Book clubs – whether in person or online – are popular with readers. The surveys I’ve done suggest that up to 30% of readers belong to a book club that meets either in person or online and that women are more likely to belong to a book club than men. You can read more about the dynamic of book clubs here.

What makes a book club successful? A few thoughts based on my experiences.

Size doesn’t matter. While living in Hong Kong, I belonged to a book club for two. Tita and I had a wonderful time discussing the books we’d chosen – some fiction and others non-fiction. We took our task seriously with each of us bringing notes along to the meeting and an hour or more would pass before we knew it. Another book club I belong to often has thirty or more participants, and while intimacy is lost, the wide range of opinions makes up for it.

Don’t choose books that are too long. Over the years, I’ve concluded that books longer than 400 pages are too long. If the book is too long, several people won’t read it or will grow frustrated with the story/content. Frustration does not lead to a good discussion.

Select a variety of books for your season. I prefer a mix of fiction and non-fiction, a variety of topics during the season, and books that allow me to learn about something. For example, this year I’ve read Educated by Tara Westover, Citizens of London by Lynne Olson, The Great Alone by Kristin Hannah, The Garden of Evening Mists by Tan Twan Eng. One memoir about growing up in a fundamentalist Mormon family, one non-fiction set in London during WWII, one fiction set in Alaska and another in Malaysia.

Don’t be afraid to read something different. One year, we chose to read a play (I think it was Who’s Afraid of Virginia Woolf), another year we chose a slim volume of poetry. There was a year where every book was from outside North America, and another where every book dealt with the same theme. Such choices enrich the reading experience.

You need a moderator. Someone needs to select topics for the group and guide the discussion. Think of your book club like a meeting with a purpose – the purpose being to explore the experience of reading a particular book, how it affected different people, the significance of the book’s themes, characters, and setting, what made a particular book an excellent or a poor read. And so on. The moderator keeps the group on track, invites participation, ensures that no person dominates and so on.

Choose topics that foster discussion. The lively conversations that follow will lead to a deeper appreciation of reading as exploration, encountering characters whose life philosophies and experiences are vastly different from yours, discovering unknown places and cultures, vicariously inhabiting challenging circumstances. To do this, consider looking at reviews to discover the varying opinions others have and base questions on what you find. Choose topics that are broad enough for most members of the group to connect with. For example, what themes does XYZ novel explore? How important are they to the story? Are they relevant today? In my experience, the topics suggested at the back of most books of fiction are not particularly useful.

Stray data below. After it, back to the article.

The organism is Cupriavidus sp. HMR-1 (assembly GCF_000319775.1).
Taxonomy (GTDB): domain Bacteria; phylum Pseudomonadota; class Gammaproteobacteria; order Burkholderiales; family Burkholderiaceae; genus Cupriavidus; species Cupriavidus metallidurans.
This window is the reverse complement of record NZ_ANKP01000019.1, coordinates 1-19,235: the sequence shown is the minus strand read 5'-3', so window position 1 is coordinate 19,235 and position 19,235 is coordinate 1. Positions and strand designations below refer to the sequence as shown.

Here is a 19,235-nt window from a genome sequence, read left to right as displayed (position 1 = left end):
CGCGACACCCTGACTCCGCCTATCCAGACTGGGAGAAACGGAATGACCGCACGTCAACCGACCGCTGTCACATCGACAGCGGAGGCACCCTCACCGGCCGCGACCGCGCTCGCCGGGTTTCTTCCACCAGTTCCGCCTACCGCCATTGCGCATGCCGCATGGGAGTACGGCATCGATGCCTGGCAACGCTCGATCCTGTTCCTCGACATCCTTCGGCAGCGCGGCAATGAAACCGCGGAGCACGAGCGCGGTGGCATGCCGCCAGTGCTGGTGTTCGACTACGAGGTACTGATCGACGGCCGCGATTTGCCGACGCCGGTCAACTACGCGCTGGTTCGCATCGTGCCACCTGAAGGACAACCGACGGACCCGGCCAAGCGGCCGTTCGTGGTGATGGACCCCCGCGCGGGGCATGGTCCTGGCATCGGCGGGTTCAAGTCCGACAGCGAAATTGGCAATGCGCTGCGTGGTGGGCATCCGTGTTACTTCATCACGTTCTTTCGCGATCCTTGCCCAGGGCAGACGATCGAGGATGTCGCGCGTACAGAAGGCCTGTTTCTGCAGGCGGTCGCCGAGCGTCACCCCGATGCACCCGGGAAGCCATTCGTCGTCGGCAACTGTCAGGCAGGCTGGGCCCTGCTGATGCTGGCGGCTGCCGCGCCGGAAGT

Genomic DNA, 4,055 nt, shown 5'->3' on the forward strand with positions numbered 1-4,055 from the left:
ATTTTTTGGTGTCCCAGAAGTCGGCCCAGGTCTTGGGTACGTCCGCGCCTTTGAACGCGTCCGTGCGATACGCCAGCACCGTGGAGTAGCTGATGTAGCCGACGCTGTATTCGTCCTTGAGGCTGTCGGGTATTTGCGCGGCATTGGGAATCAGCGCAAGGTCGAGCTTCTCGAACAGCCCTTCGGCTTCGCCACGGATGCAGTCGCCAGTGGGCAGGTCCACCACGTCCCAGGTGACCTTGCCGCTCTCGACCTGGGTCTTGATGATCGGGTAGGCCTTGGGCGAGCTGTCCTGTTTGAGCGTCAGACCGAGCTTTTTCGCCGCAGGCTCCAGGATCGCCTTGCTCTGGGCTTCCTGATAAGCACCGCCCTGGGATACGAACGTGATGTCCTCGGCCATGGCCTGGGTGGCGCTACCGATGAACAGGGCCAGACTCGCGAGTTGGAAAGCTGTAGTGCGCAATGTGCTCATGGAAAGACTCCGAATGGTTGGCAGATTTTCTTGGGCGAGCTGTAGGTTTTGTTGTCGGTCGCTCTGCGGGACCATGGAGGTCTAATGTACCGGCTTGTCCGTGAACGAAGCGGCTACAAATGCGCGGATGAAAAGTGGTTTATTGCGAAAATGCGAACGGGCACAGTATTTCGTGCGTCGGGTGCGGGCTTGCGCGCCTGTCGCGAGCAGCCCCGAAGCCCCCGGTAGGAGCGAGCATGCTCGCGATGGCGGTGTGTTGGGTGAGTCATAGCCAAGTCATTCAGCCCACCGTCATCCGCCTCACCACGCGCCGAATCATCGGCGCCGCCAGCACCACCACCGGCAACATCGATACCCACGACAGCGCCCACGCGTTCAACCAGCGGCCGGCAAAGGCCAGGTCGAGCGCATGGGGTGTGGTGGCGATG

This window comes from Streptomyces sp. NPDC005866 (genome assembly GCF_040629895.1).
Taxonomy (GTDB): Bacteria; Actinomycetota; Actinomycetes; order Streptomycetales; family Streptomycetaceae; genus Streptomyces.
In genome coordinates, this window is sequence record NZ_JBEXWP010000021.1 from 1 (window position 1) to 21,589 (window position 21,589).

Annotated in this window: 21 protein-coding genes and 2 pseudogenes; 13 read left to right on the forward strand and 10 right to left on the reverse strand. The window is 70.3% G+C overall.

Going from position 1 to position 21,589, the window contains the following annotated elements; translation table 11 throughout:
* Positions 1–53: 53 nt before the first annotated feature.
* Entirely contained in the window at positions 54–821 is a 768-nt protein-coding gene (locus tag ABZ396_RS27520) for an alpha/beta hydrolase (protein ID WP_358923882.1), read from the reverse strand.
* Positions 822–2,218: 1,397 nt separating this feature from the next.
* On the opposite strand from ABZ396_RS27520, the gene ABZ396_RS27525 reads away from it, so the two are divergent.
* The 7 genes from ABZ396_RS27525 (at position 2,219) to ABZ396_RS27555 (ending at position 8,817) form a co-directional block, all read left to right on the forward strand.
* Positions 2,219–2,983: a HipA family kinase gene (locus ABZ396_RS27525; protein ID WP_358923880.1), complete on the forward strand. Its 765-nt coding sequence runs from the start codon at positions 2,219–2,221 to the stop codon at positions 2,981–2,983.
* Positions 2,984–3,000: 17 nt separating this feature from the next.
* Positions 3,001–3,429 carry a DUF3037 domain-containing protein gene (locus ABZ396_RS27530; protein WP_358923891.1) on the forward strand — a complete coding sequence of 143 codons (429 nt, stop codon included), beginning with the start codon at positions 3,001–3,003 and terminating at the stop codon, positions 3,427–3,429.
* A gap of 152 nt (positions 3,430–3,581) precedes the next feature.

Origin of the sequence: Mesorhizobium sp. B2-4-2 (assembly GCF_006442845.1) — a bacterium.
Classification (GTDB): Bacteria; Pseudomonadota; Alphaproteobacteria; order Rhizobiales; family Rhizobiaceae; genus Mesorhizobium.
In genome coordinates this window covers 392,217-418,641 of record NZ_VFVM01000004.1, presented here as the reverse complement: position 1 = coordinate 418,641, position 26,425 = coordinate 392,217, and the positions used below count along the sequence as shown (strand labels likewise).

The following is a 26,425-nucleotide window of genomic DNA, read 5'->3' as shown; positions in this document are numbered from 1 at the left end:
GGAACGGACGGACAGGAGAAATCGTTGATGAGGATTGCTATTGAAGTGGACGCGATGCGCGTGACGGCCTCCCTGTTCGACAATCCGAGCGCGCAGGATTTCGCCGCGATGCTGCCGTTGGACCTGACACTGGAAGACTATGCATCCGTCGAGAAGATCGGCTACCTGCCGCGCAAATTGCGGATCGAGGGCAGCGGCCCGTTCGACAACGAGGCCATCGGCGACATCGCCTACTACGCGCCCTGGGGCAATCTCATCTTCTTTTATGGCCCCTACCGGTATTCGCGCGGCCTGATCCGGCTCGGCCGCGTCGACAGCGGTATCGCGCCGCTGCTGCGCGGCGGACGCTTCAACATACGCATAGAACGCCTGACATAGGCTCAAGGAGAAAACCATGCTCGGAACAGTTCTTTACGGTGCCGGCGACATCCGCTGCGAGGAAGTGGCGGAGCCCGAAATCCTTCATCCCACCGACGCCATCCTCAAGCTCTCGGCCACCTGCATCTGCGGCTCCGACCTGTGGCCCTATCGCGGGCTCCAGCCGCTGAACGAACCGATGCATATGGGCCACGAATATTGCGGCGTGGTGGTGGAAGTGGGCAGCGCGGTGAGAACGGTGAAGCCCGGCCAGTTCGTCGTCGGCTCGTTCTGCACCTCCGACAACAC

Agree on the rules for discussion. The social aspect of physical meetings seems to augment the experience, as does the ability to watch expressions and gestures for clues to what others are thinking. Proximity brings immediacy to the exchange and a liveliness that cannot be replicated over the Internet. But … you knew there would be a but, didn’t you? … no one enjoys a discussion where one or two people dominate or it wanders off topic all the time or an individual makes a sweeping statement that seems to diminish all other opinions. Set a few rules. Usually the moderator takes on the role of reminding participants about the rules, if required.

Make time to socialize. I’ve heard of some groups where participants are so busy socializing, they hardly get around to discussing the book. In my opinion, this isn’t a book club! On the other hand, a group that meets at 7pm, starts the discussion immediately, and breaks up at 8pm without any time to socialize isn’t much fun. Just like any gathering, refreshments add a welcoming feeling that fosters participation.

Please add your tips for successful book clubs in the comments.

FOR MORE ON READING & WRITING HISTORICAL FICTION FOLLOW A WRITER OF HISTORY (using the widget on the left sidebar)

M.K. Tod writes historical fiction. Her latest novel, TIME AND REGRET was published by Lake Union. Mary’s other novels, LIES TOLD IN SILENCE and UNRAVELLED are available from Amazon, NookKoboGoogle Play and iTunes. She can be contacted on Facebook, Twitter and Goodreads or on her website www.mktod.com.